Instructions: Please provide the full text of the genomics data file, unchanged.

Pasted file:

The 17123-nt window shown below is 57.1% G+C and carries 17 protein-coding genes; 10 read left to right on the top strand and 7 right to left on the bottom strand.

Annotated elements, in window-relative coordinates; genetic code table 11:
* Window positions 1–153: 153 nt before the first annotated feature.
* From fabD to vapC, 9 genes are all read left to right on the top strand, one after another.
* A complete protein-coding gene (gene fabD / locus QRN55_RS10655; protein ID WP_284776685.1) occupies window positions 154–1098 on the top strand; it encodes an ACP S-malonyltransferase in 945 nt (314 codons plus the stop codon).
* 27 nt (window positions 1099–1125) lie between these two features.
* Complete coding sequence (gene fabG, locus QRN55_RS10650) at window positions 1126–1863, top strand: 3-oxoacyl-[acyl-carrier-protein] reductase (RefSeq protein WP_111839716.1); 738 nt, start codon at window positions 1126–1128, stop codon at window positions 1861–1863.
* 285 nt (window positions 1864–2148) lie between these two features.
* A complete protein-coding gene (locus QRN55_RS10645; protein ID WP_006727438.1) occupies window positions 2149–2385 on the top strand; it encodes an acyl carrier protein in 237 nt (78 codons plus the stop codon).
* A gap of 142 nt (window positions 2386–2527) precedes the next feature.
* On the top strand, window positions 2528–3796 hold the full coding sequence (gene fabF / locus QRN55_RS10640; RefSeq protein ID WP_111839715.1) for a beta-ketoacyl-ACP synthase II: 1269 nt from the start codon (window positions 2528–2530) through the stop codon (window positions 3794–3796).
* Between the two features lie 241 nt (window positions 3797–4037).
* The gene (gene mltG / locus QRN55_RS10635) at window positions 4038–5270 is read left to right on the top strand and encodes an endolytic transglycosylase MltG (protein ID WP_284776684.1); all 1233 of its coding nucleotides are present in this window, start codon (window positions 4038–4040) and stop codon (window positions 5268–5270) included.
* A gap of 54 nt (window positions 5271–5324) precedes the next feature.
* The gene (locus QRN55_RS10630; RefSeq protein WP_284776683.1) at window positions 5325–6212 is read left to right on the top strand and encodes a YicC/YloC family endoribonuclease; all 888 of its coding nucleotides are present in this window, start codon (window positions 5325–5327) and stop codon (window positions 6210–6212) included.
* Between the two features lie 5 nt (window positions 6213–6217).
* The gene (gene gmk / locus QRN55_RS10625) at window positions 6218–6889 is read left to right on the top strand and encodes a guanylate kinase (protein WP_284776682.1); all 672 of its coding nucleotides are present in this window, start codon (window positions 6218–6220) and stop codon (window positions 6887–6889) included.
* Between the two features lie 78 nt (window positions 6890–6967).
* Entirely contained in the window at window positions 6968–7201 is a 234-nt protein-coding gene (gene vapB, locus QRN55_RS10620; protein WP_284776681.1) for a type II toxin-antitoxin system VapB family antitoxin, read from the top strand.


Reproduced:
The 17123-nt window shown below is 57.1% G+C and carries 17 protein-coding genes; 10 read left to right on the top strand and 7 right to left on the bottom strand.

Annotated elements, in window-relative coordinates; genetic code table 11:
* Window positions 1–153: 153 nt before the first annotated feature.
* From fabD to vapC, 9 genes are all read left to right on the top strand, one after another.
* A complete protein-coding gene (gene fabD / locus QRN55_RS10655; protein ID WP_284776685.1) occupies window positions 154–1098 on the top strand; it encodes an ACP S-malonyltransferase in 945 nt (314 codons plus the stop codon).
* 27 nt (window positions 1099–1125) lie between these two features.
* Complete coding sequence (gene fabG, locus QRN55_RS10650) at window positions 1126–1863, top strand: 3-oxoacyl-[acyl-carrier-protein] reductase (RefSeq protein WP_111839716.1); 738 nt, start codon at window positions 1126–1128, stop codon at window positions 1861–1863.
* 285 nt (window positions 1864–2148) lie between these two features.
* A complete protein-coding gene (locus QRN55_RS10645; protein ID WP_006727438.1) occupies window positions 2149–2385 on the top strand; it encodes an acyl carrier protein in 237 nt (78 codons plus the stop codon).
* A gap of 142 nt (window positions 2386–2527) precedes the next feature.
* On the top strand, window positions 2528–3796 hold the full coding sequence (gene fabF / locus QRN55_RS10640; RefSeq protein ID WP_111839715.1) for a beta-ketoacyl-ACP synthase II: 1269 nt from the start codon (window positions 2528–2530) through the stop codon (window positions 3794–3796).
* Between the two features lie 241 nt (window positions 3797–4037).
* The gene (gene mltG / locus QRN55_RS10635) at window positions 4038–5270 is read left to right on the top strand and encodes an endolytic transglycosylase MltG (protein ID WP_284776684.1); all 1233 of its coding nucleotides are present in this window, start codon (window positions 4038–4040) and stop codon (window positions 5268–5270) included.
* A gap of 54 nt (window positions 5271–5324) precedes the next feature.
* The gene (locus QRN55_RS10630; RefSeq protein WP_284776683.1) at window positions 5325–6212 is read left to right on the top strand and encodes a YicC/YloC family endoribonuclease; all 888 of its coding nucleotides are present in this window, start codon (window positions 5325–5327) and stop codon (window positions 6210–6212) included.
* Between the two features lie 5 nt (window positions 6213–6217).
* The gene (gene gmk / locus QRN55_RS10625) at window positions 6218–6889 is read left to right on the top strand and encodes a guanylate kinase (protein WP_284776682.1); all 672 of its coding nucleotides are present in this window, start codon (window positions 6218–6220) and stop codon (window positions 6887–6889) included.
* Between the two features lie 78 nt (window positions 6890–6967).
* Entirely contained in the window at window positions 6968–7201 is a 234-nt protein-coding gene (gene vapB, locus QRN55_RS10620; protein WP_284776681.1) for a type II toxin-antitoxin system VapB family antitoxin, read from the top strand.